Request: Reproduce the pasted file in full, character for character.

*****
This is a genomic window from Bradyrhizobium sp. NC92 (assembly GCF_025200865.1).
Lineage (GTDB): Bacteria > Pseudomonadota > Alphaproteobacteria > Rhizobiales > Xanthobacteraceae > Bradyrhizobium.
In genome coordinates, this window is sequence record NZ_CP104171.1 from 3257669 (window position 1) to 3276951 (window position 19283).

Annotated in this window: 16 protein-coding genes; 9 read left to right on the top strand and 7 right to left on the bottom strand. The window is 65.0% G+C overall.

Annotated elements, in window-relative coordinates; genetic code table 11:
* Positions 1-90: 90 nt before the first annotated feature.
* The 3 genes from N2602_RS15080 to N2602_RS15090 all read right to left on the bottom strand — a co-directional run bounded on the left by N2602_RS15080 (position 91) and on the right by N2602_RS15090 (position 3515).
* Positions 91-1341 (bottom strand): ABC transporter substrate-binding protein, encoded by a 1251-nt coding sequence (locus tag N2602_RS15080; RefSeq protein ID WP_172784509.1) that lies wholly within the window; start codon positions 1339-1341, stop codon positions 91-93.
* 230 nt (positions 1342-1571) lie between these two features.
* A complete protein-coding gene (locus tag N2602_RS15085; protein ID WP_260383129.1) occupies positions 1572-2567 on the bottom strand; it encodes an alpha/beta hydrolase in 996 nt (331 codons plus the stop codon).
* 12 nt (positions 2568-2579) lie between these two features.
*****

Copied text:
This is a genomic window from Bradyrhizobium sp. NC92 (assembly GCF_025200865.1).
Lineage (GTDB): Bacteria > Pseudomonadota > Alphaproteobacteria > Rhizobiales > Xanthobacteraceae > Bradyrhizobium.
In genome coordinates, this window is sequence record NZ_CP104171.1 from 3257669 (window position 1) to 3276951 (window position 19283).

Annotated in this window: 16 protein-coding genes; 9 read left to right on the top strand and 7 right to left on the bottom strand. The window is 65.0% G+C overall.

Annotated elements, in window-relative coordinates; genetic code table 11:
* Positions 1-90: 90 nt before the first annotated feature.
* The 3 genes from N2602_RS15080 to N2602_RS15090 all read right to left on the bottom strand — a co-directional run bounded on the left by N2602_RS15080 (position 91) and on the right by N2602_RS15090 (position 3515).
* Positions 91-1341 (bottom strand): ABC transporter substrate-binding protein, encoded by a 1251-nt coding sequence (locus tag N2602_RS15080; RefSeq protein ID WP_172784509.1) that lies wholly within the window; start codon positions 1339-1341, stop codon positions 91-93.
* 230 nt (positions 1342-1571) lie between these two features.
* A complete protein-coding gene (locus tag N2602_RS15085; protein ID WP_260383129.1) occupies positions 1572-2567 on the bottom strand; it encodes an alpha/beta hydrolase in 996 nt (331 codons plus the stop codon).
* 12 nt (positions 2568-2579) lie between these two features.